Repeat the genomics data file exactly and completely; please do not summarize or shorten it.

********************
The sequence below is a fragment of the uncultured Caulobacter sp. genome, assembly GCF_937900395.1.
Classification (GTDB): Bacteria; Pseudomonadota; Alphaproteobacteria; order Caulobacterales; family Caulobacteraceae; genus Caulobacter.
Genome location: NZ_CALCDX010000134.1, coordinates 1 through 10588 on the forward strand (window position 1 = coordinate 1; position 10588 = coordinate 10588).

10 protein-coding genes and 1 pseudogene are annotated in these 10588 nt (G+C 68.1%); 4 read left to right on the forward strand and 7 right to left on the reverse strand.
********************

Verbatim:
The sequence below is a fragment of the uncultured Caulobacter sp. genome, assembly GCF_937900395.1.
Classification (GTDB): Bacteria; Pseudomonadota; Alphaproteobacteria; order Caulobacterales; family Caulobacteraceae; genus Caulobacter.
Genome location: NZ_CALCDX010000134.1, coordinates 1 through 10588 on the forward strand (window position 1 = coordinate 1; position 10588 = coordinate 10588).

10 protein-coding genes and 1 pseudogene are annotated in these 10588 nt (G+C 68.1%); 4 read left to right on the forward strand and 7 right to left on the reverse strand.